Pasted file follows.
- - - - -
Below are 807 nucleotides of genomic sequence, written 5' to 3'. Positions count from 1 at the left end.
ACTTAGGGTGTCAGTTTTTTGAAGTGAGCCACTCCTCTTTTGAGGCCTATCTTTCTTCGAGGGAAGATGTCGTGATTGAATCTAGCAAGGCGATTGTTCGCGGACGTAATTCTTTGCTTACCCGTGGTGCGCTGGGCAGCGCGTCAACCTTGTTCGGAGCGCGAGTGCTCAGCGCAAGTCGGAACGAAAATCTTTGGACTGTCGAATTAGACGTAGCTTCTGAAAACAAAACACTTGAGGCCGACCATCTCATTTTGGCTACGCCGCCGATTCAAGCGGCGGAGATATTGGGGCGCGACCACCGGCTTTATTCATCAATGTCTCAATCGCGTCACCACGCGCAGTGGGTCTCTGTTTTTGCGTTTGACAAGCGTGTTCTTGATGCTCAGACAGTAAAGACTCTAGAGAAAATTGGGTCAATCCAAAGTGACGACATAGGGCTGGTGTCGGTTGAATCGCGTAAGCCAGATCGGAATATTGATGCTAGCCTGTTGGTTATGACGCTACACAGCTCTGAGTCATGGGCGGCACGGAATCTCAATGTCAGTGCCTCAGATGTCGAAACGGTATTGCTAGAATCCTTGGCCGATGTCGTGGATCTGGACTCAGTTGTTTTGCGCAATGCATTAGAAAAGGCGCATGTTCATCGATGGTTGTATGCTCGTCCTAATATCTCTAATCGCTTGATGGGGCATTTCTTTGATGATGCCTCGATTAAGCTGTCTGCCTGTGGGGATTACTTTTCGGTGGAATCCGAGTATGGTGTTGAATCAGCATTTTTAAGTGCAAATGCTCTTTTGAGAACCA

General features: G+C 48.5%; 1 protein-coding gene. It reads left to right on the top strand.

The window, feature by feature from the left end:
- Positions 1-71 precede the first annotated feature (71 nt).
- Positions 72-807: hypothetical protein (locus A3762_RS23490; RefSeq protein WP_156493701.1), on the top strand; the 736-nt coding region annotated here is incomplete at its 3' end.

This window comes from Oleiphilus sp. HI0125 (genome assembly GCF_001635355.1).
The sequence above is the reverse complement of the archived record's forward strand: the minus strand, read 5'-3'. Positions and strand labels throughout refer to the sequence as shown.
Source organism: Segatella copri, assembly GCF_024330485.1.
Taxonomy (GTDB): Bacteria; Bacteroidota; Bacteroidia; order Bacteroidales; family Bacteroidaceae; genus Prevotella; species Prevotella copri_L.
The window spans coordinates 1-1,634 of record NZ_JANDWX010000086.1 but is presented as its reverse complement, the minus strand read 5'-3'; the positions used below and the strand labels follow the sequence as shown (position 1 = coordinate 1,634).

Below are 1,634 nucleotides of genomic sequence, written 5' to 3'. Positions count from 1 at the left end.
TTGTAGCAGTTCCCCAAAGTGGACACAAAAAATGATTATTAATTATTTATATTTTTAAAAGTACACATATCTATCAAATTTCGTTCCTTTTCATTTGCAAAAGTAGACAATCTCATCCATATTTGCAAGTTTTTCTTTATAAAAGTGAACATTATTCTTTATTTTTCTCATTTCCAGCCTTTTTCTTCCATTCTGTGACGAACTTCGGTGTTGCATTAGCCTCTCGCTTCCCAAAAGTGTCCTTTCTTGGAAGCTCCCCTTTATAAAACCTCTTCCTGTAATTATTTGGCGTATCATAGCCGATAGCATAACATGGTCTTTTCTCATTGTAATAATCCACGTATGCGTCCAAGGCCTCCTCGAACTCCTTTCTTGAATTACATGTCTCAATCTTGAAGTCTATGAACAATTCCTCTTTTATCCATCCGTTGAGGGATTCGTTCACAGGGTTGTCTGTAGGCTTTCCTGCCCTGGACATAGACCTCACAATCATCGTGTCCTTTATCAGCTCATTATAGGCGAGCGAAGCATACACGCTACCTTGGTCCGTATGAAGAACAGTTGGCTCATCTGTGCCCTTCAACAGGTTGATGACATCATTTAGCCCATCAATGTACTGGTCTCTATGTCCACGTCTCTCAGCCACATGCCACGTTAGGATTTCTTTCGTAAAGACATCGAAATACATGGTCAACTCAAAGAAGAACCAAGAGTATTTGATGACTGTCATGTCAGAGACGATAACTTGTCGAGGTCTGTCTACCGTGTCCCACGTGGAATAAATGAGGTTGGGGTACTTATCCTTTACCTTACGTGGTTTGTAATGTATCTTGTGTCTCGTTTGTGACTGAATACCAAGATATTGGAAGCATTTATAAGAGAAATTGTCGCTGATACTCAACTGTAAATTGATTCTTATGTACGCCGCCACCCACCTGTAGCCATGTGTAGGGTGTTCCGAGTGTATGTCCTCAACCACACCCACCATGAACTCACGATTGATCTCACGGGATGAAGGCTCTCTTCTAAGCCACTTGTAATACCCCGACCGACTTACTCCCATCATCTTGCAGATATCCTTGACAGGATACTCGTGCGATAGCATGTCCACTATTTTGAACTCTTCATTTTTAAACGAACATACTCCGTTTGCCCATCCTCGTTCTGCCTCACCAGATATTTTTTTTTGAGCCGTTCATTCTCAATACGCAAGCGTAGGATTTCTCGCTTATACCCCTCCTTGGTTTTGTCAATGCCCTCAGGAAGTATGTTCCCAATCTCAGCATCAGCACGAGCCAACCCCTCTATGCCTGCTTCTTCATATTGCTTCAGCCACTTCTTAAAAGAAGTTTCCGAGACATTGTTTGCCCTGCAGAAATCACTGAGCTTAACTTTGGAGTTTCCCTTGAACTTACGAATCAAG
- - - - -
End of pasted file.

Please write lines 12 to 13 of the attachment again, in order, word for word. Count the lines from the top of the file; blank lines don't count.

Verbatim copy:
Below are 1,634 nucleotides of genomic sequence, written 5' to 3'. Positions count from 1 at the left end.
TTGTAGCAGTTCCCCAAAGTGGACACAAAAAATGATTATTAATTATTTATATTTTTAAAAGTACACATATCTATCAAATTTCGTTCCTTTTCATTTGCAAAAGTAGACAATCTCATCCATATTTGCAAGTTTTTCTTTATAAAAGTGAACATTATTCTTTATTTTTCTCATTTCCAGCCTTTTTCTTCCATTCTGTGACGAACTTCGGTGTTGCATTAGCCTCTCGCTTCCCAAAAGTGTCCTTTCTTGGAAGCTCCCCTTTATAAAACCTCTTCCTGTAATTATTTGGCGTATCATAGCCGATAGCATAACATGGTCTTTTCTCATTGTAATAATCCACGTATGCGTCCAAGGCCTCCTCGAACTCCTTTCTTGAATTACATGTCTCAATCTTGAAGTCTATGAACAATTCCTCTTTTATCCATCCGTTGAGGGATTCGTTCACAGGGTTGTCTGTAGGCTTTCCTGCCCTGGACATAGACCTCACAATCATCGTGTCCTTTATCAGCTCATTATAGGCGAGCGAAGCATACACGCTACCTTGGTCCGTATGAAGAACAGTTGGCTCATCTGTGCCCTTCAACAGGTTGATGACATCATTTAGCCCATCAATGTACTGGTCTCTATGTCCACGTCTCTCAGCCACATGCCACGTTAGGATTTCTTTCGTAAAGACATCGAAATACATGGTCAACTCAAAGAAGAACCAAGAGTATTTGATGACTGTCATGTCAGAGACGATAACTTGTCGAGGTCTGTCTACCGTGTCCCACGTGGAATAAATGAGGTTGGGGTACTTATCCTTTACCTTACGTGGTTTGTAATGTATCTTGTGTCTCGTTTGTGACTGAATACCAAGATATTGGAAGCATTTATAAGAGAAATTGTCGCTGATACTCAACTGTAAATTGATTCTTATGTACGCCGCCACCCACCTGTAGCCATGTGTAGGGTGTTCCGAGTGTATGTCCTCAACCACACCCACCATGAACTCACGATTGATCTCACGGGATGAAGGCTCTCTTCTAAGCCACTTGTAATACCCCGACCGACTTACTCCCATCATCTTGCAGATATCCTTGACAGGATACTCGTGCGATAGCATGTCCACTATTTTGAACTCTTCATTTTTAAACGAACATACTCCGTTTGCCCATCCTCGTTCTGCCTCACCAGATATTTTTTTTTGAGCCGTTCATTCTCAATACGCAAGCGTAGGATTTCTCGCTTATACCCCTCCTTGGTTTTGTCAATGCCCTCAGGAAGTATGTTCCCAATCTCAGCATCAGCACGAGCCAACCCCTCTATGCCTGCTTCTTCATATTGCTTCAGCCACTTCTTAAAAGAAGTTTCCGAGACATTGTTTGCCCTGCAGAAATCACTGAGCTTAACTTTGGAGTTTCCCTTGAACTTACGAATCAAG